How Can We Know That the God of the Bible Is the Right God to Believe In?

Last week, I shared my answer to this first question:

Is there really a God?

This week, I want to explore the next question that naturally follows:

How can we know that the God of the Bible is the right God to believe in?

If God is real — and I believe he is — how can we trust that Christianity holds the truth about our existence? Why not follow some other religion out there?

These are big questions, and whole books are devoted to explaining all the religions in the world, but all the other religions in the world can, for the most part, be summarized like this:

One, they depict humanity striving to reach God or God-like status.
Two, they describe a rather human, and even carnal, view of heaven or eternity.

Christianity is different on both counts.

In the Bible, people can’t reach God or become like him. Because God is holy, and we are not. This is why God came down to earth and took on the form of human flesh — being both fully God and fully man. Instead of us trying to reach God, God came to us. No other religion describes a God like that.

Also, in other religions, heaven is depicted in many ways, but they all sound like the kind of “heaven” that a human would think up. Here are two examples: One religion says that, after following all their rules, people will become gods of their own planets. Another religion says that, after following all their rules, men will be given dozens of virgins in heaven to sleep with. Um, okay, but that sure sounds like the kind of “heaven” that some guy came up with.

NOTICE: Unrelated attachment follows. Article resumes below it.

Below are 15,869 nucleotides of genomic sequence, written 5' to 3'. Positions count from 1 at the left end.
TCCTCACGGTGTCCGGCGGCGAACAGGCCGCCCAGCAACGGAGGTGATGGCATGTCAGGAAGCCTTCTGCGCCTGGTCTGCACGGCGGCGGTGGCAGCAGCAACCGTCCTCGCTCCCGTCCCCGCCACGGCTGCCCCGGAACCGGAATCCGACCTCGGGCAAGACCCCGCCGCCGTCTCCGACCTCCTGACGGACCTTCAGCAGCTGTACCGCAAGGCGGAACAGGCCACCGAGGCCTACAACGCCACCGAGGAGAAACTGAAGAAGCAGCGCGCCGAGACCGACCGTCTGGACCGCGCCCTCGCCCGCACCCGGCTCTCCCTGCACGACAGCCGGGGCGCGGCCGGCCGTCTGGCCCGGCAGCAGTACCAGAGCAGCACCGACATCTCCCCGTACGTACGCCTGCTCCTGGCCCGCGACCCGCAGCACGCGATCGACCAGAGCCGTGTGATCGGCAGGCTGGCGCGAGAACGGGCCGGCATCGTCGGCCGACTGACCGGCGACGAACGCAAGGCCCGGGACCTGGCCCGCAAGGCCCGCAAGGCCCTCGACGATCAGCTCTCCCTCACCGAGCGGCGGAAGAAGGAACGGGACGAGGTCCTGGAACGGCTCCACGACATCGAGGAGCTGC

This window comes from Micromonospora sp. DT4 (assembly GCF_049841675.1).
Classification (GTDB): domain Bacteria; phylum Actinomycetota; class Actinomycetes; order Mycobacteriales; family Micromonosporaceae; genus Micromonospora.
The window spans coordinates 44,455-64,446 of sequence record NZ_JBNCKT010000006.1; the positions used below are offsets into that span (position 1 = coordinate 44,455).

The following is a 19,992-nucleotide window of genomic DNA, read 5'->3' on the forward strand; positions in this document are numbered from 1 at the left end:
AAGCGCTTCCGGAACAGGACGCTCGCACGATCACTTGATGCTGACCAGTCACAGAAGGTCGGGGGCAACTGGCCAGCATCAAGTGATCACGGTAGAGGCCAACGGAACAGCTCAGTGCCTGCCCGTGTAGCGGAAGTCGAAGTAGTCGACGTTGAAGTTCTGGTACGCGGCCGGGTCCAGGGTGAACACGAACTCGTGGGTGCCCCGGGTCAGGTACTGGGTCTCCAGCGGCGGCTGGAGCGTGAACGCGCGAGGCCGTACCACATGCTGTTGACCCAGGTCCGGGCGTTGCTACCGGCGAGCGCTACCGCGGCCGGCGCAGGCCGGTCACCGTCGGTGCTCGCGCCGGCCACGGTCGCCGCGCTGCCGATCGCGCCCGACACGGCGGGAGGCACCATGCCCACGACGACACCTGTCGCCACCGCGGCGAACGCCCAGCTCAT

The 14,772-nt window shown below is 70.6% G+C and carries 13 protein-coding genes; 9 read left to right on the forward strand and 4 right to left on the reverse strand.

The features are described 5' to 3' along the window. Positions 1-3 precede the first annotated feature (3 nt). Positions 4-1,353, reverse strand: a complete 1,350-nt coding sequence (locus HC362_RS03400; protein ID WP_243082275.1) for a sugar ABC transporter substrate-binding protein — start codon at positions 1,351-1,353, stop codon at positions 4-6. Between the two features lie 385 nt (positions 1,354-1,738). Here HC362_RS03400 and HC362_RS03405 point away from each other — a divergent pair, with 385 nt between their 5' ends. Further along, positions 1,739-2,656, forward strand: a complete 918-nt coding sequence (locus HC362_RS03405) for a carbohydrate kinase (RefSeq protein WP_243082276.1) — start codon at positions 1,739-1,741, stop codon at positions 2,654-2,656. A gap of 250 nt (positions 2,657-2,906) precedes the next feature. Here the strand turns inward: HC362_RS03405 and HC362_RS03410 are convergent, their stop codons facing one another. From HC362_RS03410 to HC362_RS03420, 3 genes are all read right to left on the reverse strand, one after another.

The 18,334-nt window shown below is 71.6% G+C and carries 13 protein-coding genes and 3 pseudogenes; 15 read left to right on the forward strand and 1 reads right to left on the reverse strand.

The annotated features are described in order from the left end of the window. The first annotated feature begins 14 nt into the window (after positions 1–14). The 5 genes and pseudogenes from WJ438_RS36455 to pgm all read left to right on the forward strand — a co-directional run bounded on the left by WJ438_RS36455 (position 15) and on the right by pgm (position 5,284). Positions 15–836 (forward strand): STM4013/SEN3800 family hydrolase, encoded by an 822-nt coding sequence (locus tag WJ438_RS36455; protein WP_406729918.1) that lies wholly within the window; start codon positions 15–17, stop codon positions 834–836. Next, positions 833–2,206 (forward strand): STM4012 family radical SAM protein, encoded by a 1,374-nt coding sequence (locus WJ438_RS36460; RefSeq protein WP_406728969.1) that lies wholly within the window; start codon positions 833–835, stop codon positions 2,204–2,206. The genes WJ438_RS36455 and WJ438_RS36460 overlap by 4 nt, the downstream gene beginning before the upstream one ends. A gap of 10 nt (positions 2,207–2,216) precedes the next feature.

But Jesus, when asked about heaven, said something so different. He said that people won’t marry in heaven (Matthew 22:30). What? You mean there won’t be sex in heaven? Surely, if someone were making up a religion and trying to get a bunch of people to sign on, they wouldn’t describe heaven like that! Because, in human terms, that would be considered a really bad marketing plan!

So, right away, Jesus is unlike any other person or prophet who claimed to know the truths about God. Jesus said things no one else ever said, and he did things no one else ever did.

When Jesus came across the poor, he gave.
When Jesus encountered the sick, he healed.
When Jesus saw the marginalized, he included.
When Jesus heard the cries of the hungry, he fed.
And when Jesus met women the rest of the society spurned, he showed compassion.

His message for everyone was one of repentance and forgiveness, love for God and others.

That’s the kind of God I want to serve.

Jesus preached a lot of sermons and told a lot of parables, all of which are worthy of study, but there is one story in particular that stands out to me.

When most people hear about Lazarus in the Bible, they think about the man Jesus raised from the dead. But there’s another Lazarus in the Bible, too. He was poor and hungry and covered with sores. He longed to eat the scraps that fell from a rich man’s table. The Bible says…

The time came when the beggar died and the angels carried him to Abraham’s side. The rich man also died and was buried. In Hades, where he was in torment, he looked up and saw Abraham far away, with Lazarus by his side. So he called to him, ‘Father Abraham, have pity on me and send Lazarus to dip the tip of his finger in water and cool my tongue, because I am in agony in this fire.’ But Abraham replied, ‘Son, remember that in your lifetime you received your good things, while Lazarus received bad things, but now he is comforted here and you are in agony. (Luke 16:22-25)